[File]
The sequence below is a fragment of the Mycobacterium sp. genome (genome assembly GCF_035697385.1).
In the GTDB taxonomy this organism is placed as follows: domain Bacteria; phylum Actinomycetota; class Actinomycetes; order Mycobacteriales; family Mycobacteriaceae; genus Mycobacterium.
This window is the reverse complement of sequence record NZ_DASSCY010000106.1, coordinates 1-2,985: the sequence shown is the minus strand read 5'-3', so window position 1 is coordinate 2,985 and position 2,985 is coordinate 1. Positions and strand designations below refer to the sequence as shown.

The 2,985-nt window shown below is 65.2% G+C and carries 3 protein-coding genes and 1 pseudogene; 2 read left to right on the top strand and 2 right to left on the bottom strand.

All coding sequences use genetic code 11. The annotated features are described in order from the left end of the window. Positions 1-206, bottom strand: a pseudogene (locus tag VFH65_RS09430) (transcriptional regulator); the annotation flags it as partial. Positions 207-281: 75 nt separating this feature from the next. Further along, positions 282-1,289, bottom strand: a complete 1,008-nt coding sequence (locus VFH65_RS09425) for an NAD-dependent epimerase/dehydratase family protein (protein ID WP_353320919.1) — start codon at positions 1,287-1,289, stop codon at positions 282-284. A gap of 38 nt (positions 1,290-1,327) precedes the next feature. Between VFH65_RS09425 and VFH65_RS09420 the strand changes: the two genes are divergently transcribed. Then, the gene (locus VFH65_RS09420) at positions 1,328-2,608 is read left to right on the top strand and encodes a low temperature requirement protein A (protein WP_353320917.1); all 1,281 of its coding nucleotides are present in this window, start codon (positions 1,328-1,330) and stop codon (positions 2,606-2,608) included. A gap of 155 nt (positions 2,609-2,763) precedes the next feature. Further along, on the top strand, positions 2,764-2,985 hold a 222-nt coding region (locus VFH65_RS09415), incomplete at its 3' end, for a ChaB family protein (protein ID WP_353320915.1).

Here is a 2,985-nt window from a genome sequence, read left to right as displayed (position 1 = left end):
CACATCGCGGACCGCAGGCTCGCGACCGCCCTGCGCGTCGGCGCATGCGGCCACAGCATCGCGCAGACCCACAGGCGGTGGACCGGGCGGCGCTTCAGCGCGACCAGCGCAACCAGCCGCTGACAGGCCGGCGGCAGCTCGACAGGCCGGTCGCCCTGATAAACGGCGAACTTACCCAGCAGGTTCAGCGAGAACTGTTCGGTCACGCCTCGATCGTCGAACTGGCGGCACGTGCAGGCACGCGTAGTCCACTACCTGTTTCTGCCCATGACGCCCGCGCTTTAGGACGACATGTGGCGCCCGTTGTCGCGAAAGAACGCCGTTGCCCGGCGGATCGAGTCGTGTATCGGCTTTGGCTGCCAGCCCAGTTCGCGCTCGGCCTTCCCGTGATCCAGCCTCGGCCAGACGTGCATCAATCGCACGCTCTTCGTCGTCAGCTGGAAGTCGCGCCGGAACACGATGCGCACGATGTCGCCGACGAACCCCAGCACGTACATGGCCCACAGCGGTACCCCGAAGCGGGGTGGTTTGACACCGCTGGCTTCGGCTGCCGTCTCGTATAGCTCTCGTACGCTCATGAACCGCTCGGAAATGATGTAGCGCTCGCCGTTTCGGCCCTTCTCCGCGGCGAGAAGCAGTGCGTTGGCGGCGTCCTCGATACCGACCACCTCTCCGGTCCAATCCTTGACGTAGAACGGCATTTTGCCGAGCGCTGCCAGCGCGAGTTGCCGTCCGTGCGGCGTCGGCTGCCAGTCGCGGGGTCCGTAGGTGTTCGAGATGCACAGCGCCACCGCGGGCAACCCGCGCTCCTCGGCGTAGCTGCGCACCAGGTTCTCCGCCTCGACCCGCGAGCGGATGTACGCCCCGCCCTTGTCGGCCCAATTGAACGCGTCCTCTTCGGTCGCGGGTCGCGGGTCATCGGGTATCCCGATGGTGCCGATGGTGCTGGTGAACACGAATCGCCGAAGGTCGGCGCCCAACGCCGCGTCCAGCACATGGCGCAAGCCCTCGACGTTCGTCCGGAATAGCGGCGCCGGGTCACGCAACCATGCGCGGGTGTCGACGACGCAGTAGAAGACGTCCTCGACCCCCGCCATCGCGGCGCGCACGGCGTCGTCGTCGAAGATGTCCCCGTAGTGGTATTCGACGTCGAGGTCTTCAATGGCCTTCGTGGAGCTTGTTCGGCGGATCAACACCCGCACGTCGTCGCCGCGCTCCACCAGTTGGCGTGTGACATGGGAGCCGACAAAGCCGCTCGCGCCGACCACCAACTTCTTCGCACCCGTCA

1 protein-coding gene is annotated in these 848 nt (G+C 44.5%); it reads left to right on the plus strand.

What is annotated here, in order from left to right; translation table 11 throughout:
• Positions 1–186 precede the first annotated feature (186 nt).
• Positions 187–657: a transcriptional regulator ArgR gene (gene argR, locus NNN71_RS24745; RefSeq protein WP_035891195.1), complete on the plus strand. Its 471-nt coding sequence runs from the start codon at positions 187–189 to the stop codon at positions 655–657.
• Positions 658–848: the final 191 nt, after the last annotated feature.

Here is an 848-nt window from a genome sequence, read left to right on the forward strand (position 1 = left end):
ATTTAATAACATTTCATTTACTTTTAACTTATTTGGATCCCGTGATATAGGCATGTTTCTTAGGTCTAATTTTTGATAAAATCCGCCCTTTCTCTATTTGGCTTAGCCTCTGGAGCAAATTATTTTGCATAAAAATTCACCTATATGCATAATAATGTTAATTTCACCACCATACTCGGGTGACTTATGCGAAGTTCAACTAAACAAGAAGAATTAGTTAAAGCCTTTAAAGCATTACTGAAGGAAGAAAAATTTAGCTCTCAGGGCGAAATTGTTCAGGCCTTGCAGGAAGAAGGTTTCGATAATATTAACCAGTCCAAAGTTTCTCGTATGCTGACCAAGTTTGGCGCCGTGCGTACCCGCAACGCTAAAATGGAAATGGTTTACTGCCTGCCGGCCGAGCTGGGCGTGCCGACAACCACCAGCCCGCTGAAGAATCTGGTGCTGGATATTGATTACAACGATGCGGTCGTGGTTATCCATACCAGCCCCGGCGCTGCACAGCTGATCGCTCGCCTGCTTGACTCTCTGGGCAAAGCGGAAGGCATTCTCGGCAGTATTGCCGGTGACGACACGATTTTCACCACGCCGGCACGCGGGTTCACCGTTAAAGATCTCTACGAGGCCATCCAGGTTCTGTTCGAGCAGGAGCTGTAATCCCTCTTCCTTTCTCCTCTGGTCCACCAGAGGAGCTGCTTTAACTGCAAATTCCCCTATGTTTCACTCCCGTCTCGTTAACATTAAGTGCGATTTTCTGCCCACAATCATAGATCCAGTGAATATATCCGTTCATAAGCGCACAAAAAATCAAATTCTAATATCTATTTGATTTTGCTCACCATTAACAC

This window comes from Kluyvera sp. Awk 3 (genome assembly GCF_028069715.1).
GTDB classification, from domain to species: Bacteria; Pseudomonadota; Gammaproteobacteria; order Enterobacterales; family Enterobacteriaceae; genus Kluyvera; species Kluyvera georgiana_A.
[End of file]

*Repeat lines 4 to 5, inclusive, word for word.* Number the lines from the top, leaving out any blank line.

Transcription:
The 2,985-nt window shown below is 65.2% G+C and carries 3 protein-coding genes and 1 pseudogene; 2 read left to right on the top strand and 2 right to left on the bottom strand.

All coding sequences use genetic code 11. The annotated features are described in order from the left end of the window. Positions 1-206, bottom strand: a pseudogene (locus tag VFH65_RS09430) (transcriptional regulator); the annotation flags it as partial. Positions 207-281: 75 nt separating this feature from the next. Further along, positions 282-1,289, bottom strand: a complete 1,008-nt coding sequence (locus VFH65_RS09425) for an NAD-dependent epimerase/dehydratase family protein (protein ID WP_353320919.1) — start codon at positions 1,287-1,289, stop codon at positions 282-284. A gap of 38 nt (positions 1,290-1,327) precedes the next feature. Between VFH65_RS09425 and VFH65_RS09420 the strand changes: the two genes are divergently transcribed. Then, the gene (locus VFH65_RS09420) at positions 1,328-2,608 is read left to right on the top strand and encodes a low temperature requirement protein A (protein WP_353320917.1); all 1,281 of its coding nucleotides are present in this window, start codon (positions 1,328-1,330) and stop codon (positions 2,606-2,608) included. A gap of 155 nt (positions 2,609-2,763) precedes the next feature. Further along, on the top strand, positions 2,764-2,985 hold a 222-nt coding region (locus VFH65_RS09415), incomplete at its 3' end, for a ChaB family protein (protein ID WP_353320915.1).